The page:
THE WILLIAMS report sets out a potential framework for the future of local government in Wales.

But it probably raises more questions than it answers.

We don’t think anybody would argue that the current 22 local authorities set up is sustainable. But there are simple questions, such as in the various mergers being suggested, which authority would take the lead role?

For example, in any merger between Newport and Monmouthshire, would the civic headquarters of the new authority be in the city’s civic centre or at the shiny new Monmouthshire building at Usk? Also the resulting councils would in some instances contain towns with little in common with each other.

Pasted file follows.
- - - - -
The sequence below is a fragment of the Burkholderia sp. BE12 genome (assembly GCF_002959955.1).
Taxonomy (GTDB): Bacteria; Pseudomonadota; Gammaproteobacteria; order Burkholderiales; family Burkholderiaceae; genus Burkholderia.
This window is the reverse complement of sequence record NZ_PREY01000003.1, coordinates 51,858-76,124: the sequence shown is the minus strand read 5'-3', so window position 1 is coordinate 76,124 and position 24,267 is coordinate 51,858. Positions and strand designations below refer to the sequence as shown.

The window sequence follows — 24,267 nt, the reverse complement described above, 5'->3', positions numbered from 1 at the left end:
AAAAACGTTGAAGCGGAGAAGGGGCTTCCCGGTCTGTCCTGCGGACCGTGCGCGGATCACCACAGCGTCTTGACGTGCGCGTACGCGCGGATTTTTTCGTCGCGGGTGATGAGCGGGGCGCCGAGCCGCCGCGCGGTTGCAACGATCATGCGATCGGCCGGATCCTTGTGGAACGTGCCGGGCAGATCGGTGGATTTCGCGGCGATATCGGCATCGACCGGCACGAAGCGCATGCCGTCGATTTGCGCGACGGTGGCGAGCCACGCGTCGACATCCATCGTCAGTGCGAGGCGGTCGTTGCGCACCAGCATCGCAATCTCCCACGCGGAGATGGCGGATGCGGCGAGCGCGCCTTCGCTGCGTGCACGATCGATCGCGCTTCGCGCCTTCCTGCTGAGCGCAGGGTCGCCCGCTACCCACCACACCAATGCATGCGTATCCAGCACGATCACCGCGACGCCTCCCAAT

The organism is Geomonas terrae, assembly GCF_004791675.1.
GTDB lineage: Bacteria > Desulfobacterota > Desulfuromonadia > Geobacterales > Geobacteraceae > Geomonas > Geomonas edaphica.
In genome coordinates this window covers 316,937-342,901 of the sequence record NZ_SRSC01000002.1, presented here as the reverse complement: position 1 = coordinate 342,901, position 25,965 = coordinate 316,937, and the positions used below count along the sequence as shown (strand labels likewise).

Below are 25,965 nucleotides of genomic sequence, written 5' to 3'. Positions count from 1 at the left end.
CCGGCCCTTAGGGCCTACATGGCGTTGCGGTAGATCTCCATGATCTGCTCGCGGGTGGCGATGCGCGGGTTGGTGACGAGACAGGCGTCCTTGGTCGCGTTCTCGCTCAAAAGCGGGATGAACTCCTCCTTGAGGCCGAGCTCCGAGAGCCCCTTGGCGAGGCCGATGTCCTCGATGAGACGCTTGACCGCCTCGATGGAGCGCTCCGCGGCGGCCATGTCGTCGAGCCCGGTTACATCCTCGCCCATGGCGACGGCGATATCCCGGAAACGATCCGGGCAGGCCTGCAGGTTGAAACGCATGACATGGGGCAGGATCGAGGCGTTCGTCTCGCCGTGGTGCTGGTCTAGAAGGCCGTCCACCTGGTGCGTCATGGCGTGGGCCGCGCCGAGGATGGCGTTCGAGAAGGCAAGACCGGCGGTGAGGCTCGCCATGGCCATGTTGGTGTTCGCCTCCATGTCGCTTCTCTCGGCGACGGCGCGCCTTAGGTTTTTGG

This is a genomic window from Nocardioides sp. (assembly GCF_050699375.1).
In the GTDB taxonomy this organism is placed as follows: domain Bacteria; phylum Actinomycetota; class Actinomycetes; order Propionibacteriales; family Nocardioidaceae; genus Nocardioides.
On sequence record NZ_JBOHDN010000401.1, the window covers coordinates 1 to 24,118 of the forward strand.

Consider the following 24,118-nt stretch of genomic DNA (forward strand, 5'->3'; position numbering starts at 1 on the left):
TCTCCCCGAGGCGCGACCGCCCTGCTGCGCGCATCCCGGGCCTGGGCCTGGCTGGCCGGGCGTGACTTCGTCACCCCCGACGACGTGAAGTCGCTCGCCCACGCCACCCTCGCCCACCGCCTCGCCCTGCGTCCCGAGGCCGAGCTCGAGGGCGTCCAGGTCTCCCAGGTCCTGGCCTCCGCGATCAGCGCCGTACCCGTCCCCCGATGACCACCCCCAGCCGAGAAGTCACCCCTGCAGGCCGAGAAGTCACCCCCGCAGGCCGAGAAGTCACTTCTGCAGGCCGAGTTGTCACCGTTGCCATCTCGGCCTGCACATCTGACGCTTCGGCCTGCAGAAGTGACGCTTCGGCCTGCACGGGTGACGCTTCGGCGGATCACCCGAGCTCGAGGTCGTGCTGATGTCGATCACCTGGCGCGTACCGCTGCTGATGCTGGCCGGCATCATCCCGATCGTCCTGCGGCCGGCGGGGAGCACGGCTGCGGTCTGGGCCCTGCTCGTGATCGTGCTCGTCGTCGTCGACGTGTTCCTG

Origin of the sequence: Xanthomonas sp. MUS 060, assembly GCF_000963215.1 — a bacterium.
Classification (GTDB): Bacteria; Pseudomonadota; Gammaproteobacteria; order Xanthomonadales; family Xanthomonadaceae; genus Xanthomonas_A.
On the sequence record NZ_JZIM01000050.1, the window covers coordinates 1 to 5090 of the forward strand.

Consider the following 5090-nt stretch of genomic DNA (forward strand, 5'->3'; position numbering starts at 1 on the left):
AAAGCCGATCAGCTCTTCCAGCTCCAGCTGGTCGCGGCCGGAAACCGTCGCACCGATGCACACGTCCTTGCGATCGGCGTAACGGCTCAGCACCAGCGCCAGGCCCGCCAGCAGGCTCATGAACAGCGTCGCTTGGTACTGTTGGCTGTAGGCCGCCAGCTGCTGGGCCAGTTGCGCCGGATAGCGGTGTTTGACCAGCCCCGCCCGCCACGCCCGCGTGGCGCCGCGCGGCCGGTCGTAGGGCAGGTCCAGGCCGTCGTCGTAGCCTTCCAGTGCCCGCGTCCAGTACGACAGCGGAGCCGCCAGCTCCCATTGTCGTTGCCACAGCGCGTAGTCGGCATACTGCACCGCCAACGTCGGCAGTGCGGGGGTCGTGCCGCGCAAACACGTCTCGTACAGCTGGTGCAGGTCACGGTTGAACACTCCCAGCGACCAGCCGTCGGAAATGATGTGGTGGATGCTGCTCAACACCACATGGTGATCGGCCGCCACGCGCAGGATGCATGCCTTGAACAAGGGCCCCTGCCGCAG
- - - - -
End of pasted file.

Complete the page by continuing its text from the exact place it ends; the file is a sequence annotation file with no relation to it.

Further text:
Report author Paul Williams suggests the re-organisation would cost in the region of £100m, which some would argue is optimistic, but would lead to savings of between £60 and £80m a year thereby recouping the costs fairly quickly. But our concern is that there is a real danger council officers up and down the country who are steering their councils through huge spending cuts will now have their eyes taken off the ball because of the uncertainty surrounding the future.

We also do not share Mr Williams’ confidence in the timescales he is suggesting.

For him to expect the Welsh government, local authorities and key stakeholders to agree programme arrangements for merger by Easter seem fanciful to us.